# Why don't low-opacity colours blend the way I expect?

As an experiment, I made three fill layers in Photoshop: one red (`#ff0000`), one green (`#00ff00`) and one blue (`#0000ff`). I set each layer to 33% opacity.

I thought they would blend together to make white (or something close), but they made a murky blue colour.

Can someone help me understand why?

• ))) you need to learn a bit about additive and substractive color models – Vnovak Jun 11 '14 at 16:46
• This will be helpful: graphicdesign.stackexchange.com/questions/60/… – Scott Jun 11 '14 at 16:50
• It depends a lot on what kind of "blending" exactly you did - you should add that to the question. – Volker Siegel Jun 11 '14 at 18:52
• opacity isn't necessarily blending, but note that unless you are properly blending them at 100%, it will never be white (white is 100% R G & B). At 33% you'll end up with a dark gray. – DA01 Jun 11 '14 at 20:30
• @Vnovak yep that's why I asked a question – callum Jun 13 '14 at 12:45

Contrary to the comments above, alpha blending does not use a subtractive colour system. You can observe that it is not a subtractive scheme by overlaying lots of translucent layers - were it subtractive, it would turn black.

The usual way alpha blending works is in the "over" mode, which is like painting over the previous layers. This works essentially by taking an average of the colour of a layer and the blended colour of layer below. This kind of blending mimics painting with a semitransparent paint on top of another image. It's probably best to use your example:

We begin, for the sake of demonstration, with white

``````             Red     Green     Blue   Alpha
Background    1        1        1       1
``````

and we add a red layer with 33% opacity

``````             Red     Green     Blue   Alpha
Background    1        1        1       1
Red Layer    1        0        0      1/3
``````

the red colour is then blended with the previous layer in a ratio of 1:2 (i.e. 33%)

``````                  Red     Green     Blue
Background Part   2/3      2/3       2/3
Red Layer Part   1/3        0         0
Total         1       2/3       2/3
``````

In this example, where the background has an alpha of 1, it stays at 1 no matter what.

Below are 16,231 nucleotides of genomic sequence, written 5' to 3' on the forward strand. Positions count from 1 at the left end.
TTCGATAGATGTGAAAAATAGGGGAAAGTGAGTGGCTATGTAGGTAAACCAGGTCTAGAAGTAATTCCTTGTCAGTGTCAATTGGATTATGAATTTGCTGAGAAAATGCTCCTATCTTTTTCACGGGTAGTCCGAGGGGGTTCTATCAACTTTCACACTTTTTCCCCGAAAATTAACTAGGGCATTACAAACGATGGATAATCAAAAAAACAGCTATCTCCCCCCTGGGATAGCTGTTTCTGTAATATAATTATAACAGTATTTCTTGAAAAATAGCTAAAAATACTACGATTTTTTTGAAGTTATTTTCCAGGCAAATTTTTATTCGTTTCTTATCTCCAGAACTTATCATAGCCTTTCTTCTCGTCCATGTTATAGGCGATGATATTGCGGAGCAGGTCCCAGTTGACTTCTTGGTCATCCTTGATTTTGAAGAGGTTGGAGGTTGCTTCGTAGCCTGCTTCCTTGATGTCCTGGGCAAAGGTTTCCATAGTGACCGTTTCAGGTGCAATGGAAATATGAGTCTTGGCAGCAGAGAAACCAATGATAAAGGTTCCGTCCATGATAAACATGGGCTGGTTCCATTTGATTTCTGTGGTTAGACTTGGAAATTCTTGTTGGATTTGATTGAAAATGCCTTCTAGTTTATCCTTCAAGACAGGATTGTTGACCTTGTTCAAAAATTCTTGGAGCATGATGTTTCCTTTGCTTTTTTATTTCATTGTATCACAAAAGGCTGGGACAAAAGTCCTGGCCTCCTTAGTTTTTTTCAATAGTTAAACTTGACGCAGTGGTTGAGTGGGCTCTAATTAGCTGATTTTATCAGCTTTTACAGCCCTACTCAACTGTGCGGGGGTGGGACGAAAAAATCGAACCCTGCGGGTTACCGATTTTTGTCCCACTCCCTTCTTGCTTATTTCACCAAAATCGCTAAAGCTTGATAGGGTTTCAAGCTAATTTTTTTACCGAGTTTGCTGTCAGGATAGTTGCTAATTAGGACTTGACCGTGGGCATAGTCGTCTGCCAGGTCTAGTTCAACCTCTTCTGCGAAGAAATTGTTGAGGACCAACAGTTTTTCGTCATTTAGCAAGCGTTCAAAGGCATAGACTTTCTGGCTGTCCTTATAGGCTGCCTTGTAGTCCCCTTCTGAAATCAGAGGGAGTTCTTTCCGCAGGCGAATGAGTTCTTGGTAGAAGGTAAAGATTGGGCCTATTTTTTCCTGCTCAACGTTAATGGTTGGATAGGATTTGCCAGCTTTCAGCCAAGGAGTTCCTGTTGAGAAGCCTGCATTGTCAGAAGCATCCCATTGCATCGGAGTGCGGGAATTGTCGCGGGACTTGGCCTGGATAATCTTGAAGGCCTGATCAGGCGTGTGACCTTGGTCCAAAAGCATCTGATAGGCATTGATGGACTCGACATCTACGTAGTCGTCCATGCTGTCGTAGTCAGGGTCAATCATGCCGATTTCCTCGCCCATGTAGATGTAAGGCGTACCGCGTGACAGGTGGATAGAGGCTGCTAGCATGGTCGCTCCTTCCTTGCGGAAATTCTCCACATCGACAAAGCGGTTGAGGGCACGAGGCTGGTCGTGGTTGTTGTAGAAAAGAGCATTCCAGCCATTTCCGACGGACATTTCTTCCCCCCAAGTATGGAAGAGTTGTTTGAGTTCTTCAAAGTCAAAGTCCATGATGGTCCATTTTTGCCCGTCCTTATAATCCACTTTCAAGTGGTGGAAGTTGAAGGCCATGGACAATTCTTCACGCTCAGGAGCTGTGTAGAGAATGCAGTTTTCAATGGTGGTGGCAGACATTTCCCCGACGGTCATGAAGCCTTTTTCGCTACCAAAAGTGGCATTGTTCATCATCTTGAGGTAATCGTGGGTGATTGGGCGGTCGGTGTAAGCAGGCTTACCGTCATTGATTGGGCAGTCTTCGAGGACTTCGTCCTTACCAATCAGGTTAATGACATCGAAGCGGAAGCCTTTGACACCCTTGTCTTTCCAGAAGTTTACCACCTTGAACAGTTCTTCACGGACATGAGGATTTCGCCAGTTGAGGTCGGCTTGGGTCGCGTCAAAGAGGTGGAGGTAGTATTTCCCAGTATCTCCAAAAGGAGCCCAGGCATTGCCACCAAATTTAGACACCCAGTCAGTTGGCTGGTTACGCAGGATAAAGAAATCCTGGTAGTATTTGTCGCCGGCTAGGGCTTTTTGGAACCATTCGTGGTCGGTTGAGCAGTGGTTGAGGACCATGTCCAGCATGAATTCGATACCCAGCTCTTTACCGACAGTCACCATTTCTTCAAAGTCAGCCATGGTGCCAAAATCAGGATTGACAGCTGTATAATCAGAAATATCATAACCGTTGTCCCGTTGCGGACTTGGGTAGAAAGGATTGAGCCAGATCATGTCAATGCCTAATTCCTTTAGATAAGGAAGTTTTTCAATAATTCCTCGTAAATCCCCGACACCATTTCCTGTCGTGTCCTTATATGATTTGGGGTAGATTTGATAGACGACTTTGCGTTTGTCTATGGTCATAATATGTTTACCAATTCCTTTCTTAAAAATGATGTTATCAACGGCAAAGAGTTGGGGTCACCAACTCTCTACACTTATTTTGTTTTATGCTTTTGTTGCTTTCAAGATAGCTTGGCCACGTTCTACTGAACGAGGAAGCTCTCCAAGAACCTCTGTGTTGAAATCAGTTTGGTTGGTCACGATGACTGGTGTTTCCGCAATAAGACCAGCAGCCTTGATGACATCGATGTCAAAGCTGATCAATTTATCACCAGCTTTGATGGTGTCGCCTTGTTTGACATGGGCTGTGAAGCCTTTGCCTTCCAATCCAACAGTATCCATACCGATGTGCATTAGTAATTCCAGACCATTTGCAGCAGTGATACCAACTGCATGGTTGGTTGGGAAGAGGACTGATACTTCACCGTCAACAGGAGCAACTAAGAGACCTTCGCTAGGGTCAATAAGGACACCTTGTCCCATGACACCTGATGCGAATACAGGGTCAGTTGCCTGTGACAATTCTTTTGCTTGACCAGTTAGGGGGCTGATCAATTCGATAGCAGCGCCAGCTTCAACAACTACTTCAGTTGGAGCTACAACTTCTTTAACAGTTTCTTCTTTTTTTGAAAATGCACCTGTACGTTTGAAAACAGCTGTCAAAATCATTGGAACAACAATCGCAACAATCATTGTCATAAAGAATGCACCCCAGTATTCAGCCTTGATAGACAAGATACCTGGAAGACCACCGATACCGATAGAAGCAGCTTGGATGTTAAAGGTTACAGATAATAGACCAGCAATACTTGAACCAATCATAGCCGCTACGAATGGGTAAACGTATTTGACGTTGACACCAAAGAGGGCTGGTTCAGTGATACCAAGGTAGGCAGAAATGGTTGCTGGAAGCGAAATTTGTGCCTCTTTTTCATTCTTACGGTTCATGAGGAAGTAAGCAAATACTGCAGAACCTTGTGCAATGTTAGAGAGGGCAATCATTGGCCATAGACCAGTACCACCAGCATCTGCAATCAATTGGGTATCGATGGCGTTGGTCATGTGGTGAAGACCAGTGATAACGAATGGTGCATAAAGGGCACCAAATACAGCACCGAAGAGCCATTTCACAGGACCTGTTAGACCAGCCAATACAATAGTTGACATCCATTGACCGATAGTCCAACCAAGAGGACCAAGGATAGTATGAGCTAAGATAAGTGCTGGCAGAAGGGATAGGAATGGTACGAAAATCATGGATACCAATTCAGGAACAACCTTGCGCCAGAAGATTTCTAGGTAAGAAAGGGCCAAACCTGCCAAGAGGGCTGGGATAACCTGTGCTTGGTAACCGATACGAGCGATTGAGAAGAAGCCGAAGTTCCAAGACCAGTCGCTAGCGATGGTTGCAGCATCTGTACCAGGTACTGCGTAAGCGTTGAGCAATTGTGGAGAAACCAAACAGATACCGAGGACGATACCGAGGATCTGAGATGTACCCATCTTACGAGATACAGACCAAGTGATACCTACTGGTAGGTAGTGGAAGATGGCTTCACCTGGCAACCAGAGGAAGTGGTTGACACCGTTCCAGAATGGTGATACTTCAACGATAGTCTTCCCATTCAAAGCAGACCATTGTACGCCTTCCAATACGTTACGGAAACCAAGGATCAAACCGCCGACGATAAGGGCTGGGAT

This first layer is actually something like what you'd get if you physically mixed two paints. But when there is more than one overlay, the order matters, and it is not like mixing paints. This becomes apparent when we add the green layer

``````                   Red     Green     Blue   Alpha
Background   1        1        1       1
+ Red Layer   1        0        0      1/3
= After Red Layer   1       2/3      2/3      1
+ Green Layer   0       1/3       0      1/3
``````

We do the same, 2/3 of the layer below, and 1/3 of the new layer

``````                       Red     Green     Blue
After-Red-Layer Part   2/3      4/9      4/9
Green Layer Part    0       1/3       0
Total   6/9      7/9      4/9
``````

Already you can see that the alpha values you've used don't match the proportions of the resulting colours. It's slightly more green than red, even though the red and green layer have the same opacity. If the layers were in the other order, then it would be slightly more red than green.

So far we have

``````                     Red     Green     Blue   Alpha
Background   1        1        1       1
+ Red Layer   1        0        0      1/3
= After Red Layer   1       2/3      2/3      1
+ Green Layer   0       1/3       0      1/3
= After Green Layer  2/3      7/9      4/9      1
``````

and the last calculation for the blue layer is

``````                         Red     Green     Blue
After-Green Layer Part   4/9     14/27     8/27
Blue Layer Part    0        0       1/3
Total   4/9     14/27     17/27
------------------------------------------------
Total times 27:   12        14      17
Total times 256 = RGB:  113        132     161  (hex:7184a1ff)
(rounded down)
``````

which is this colour:

The way the alpha changes is in the wikipedia article, and is a little more complicated. When the background has an alpha of 1 we don't need to worry about it.

(Mathematically, this scheme has a really nice property where the blended colour is determined by the layers colour and the blended colour made by the previous layers - you don't need to know the colours of all the individual layers below, just the colour these layers make. This is unlike what would happen in physical mixing of the colours, which is more difficult to calculate as the effect adding an extra colour layer requires knowing the colour and 'amounts' of every layer below)

• Fantastic answer. I wouldn't have had the patience to list out all the arithmetic, but you've ended up with a wonderfully clear exposition of a pretty esoteric and broadly misunderstood subject. – Alan Gilbertson Jun 12 '14 at 2:25